Goodreads Challenge complete! (and a short book review…)

Yes, it’s true: I’ve just completed my first ever Goodreads reading challenge. My jubilation is significantly dampened by the paltry number of books it was–a mere 20. Still, this is the first time I’ve made the effort to track my reading, and I’m pleased with myself for bothering.

Looking back on 2017’s books, I think I would choose Ready Player One as my favorite. The main character, Wade Watts, felt very true, and the book was appropriately epic. I’m apprehensively excited for Steven Spielberg’s upcoming adaptation.

So, what was the last book that I read? Here it is:

Title: Stripes of Gehenna
Author: Lara Hues
Genre: YA Sci-Fi Adventure
Print Length: 158 pages

Kathryn knows a few things about human growth hormone and steroids: (1) when used to enhance performance in a sport, they are absolutely, wholly illegal, and (2) her estranged Uncle Richy ruined his life doing just that.
Outside of the occasional awkward Thanksgiving dinner, Kathryn barely knows her uncle. But when Richy unrepentantly invited her to his research lab, Kathryn can’t help herself. After all, Richy’s drug-abuse days are far behind him – replaced by decades of research on how the illegal GH10 compound that destroyed his sports career and marriage, can enhance a pair of Siberian tigers. And the experience would look great on her college applications.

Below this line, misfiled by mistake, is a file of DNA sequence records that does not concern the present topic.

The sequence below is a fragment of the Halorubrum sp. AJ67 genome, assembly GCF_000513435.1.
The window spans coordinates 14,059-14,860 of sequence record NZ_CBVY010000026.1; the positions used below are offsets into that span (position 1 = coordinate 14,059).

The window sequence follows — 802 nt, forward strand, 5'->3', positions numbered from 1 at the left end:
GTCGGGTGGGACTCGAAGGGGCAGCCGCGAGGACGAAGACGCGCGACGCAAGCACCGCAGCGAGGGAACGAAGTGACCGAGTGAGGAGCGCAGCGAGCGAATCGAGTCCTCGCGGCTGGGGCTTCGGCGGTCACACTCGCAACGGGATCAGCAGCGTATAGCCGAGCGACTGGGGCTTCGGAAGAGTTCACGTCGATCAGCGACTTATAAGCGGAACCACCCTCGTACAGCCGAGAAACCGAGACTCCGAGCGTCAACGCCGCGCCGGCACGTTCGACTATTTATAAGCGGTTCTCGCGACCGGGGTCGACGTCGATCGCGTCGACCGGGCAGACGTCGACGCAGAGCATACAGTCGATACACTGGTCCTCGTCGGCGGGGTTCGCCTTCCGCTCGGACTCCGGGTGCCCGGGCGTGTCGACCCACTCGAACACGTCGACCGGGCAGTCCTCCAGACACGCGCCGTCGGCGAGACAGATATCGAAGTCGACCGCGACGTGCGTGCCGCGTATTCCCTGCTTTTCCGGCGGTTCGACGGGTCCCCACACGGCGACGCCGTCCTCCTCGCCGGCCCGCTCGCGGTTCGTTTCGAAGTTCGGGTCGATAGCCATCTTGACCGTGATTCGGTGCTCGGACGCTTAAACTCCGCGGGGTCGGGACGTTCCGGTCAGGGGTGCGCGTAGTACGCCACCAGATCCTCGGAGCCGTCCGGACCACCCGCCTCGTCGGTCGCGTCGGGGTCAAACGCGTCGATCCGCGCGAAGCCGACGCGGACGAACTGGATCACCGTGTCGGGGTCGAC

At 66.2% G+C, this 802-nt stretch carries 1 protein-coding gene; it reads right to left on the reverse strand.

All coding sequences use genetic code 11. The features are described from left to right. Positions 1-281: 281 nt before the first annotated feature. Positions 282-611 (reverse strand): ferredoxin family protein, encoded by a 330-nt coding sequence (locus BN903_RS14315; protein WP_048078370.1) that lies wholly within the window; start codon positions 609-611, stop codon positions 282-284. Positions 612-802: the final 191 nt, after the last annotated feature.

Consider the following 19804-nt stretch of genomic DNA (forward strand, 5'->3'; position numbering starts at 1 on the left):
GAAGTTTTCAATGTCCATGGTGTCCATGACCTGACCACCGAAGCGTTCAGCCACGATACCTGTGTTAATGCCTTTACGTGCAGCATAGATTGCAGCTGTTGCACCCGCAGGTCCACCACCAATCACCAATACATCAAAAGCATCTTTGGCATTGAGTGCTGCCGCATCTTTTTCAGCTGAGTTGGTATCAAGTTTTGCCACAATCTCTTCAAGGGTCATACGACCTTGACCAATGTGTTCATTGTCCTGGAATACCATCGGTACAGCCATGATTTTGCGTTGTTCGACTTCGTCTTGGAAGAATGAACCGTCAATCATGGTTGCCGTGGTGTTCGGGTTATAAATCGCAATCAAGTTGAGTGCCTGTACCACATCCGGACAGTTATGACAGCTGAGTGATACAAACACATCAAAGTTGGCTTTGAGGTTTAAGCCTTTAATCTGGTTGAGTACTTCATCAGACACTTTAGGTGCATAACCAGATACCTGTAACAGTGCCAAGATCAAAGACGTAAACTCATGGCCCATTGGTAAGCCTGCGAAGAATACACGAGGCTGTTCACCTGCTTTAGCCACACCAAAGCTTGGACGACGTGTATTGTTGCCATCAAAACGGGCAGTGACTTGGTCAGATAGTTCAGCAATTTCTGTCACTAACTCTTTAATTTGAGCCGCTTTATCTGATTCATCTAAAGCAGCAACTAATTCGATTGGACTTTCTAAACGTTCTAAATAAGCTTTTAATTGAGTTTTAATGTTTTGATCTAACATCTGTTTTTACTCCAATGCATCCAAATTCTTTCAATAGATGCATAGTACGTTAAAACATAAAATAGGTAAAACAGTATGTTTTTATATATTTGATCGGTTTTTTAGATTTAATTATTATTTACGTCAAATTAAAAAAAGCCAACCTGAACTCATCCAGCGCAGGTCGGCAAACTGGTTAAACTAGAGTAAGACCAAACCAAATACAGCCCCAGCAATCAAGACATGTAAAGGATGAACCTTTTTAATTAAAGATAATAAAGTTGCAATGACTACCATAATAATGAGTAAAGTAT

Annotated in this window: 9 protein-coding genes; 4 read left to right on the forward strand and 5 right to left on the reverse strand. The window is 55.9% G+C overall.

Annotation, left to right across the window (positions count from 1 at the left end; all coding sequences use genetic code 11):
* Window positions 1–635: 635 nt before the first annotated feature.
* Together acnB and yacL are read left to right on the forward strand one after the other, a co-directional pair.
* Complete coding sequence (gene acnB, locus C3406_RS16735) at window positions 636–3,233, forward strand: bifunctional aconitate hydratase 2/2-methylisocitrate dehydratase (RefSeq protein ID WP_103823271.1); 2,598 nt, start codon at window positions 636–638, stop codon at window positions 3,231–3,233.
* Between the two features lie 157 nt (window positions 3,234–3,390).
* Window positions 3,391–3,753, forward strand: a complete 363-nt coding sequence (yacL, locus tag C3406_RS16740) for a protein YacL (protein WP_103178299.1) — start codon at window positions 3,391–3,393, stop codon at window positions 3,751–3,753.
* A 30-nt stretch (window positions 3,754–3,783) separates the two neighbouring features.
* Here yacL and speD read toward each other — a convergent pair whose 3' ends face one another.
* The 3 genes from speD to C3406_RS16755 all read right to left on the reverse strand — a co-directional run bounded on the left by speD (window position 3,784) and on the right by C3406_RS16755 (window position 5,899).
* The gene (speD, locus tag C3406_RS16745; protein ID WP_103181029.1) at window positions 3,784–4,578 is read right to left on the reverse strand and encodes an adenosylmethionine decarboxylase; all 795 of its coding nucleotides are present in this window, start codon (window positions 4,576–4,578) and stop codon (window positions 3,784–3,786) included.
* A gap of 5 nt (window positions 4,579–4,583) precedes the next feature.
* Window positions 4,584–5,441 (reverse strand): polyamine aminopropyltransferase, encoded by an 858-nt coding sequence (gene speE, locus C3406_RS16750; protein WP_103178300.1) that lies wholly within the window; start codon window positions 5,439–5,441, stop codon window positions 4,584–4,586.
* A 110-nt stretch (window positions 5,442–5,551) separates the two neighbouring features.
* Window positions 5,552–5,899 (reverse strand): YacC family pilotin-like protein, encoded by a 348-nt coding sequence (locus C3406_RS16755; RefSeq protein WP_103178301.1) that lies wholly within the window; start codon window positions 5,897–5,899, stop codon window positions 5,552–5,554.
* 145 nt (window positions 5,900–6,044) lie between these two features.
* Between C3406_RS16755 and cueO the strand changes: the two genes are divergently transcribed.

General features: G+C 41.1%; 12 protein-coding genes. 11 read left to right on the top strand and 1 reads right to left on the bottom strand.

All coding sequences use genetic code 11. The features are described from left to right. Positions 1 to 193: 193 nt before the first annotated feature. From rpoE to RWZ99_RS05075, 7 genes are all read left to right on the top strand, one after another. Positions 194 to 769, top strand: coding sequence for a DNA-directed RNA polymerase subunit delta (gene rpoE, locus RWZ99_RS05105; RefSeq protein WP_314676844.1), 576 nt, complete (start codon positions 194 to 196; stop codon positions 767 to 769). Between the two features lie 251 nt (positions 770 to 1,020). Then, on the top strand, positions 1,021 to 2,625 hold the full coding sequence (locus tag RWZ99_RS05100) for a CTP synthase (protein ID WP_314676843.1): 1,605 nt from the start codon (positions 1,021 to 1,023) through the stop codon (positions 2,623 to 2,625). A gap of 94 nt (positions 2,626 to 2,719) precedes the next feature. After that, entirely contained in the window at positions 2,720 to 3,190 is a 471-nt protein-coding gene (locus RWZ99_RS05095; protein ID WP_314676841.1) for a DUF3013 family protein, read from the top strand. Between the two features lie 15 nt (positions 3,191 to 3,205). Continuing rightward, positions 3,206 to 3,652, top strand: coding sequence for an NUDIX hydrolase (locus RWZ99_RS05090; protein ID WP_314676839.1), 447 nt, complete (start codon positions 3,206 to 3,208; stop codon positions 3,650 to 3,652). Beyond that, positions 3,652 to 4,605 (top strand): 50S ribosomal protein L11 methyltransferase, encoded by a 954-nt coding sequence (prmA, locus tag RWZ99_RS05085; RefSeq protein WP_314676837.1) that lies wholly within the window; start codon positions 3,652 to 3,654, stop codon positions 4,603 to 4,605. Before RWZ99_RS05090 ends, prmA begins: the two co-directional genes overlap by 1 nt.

It isn’t until Kathryn is whisked away to Richy’s private island research lab that she discovers the tigers aren’t the only ones receiving GH10…
To survive the trip, Kathryn will have to be more than strong. She’ll have to be cunning, brave, and determined to beat the odds.

Stripes of Gehenna was a fun sci-fi adventure story. There were a few places where the pacing felt a bit rushed, but overall the writing was smooth and pleasant. Kathryn was a good protagonist, and most of the supporting characters felt very fleshed out as well, especially for such a short book.

It was an entertaining read. 4/5
Amazon Page
Author Page
Goodreads Page

A super short review, I know. But, I just had to say something about the book that got me to complete my reading goal for the year! I think I’ll go for 30 books in 2018….

Thanks for dropping by!

Evolution of a Cover – Home To Roost

Hello!

A couple of weeks back, James J. Cudney did a review of Cleaving Souls, my second novel. There were quite a few comments praising the cover art, which was lovely to see since I’d created the artwork myself.

A few weeks before that, my cover art for both Cleaving Souls and my debut novel, Home To Roost, won 1st place in a cover-art contest for their respective genres (thriller and horror).

Between those two things, I thought: Hey, maybe I should do a little post about cover art creation.

And so here it is.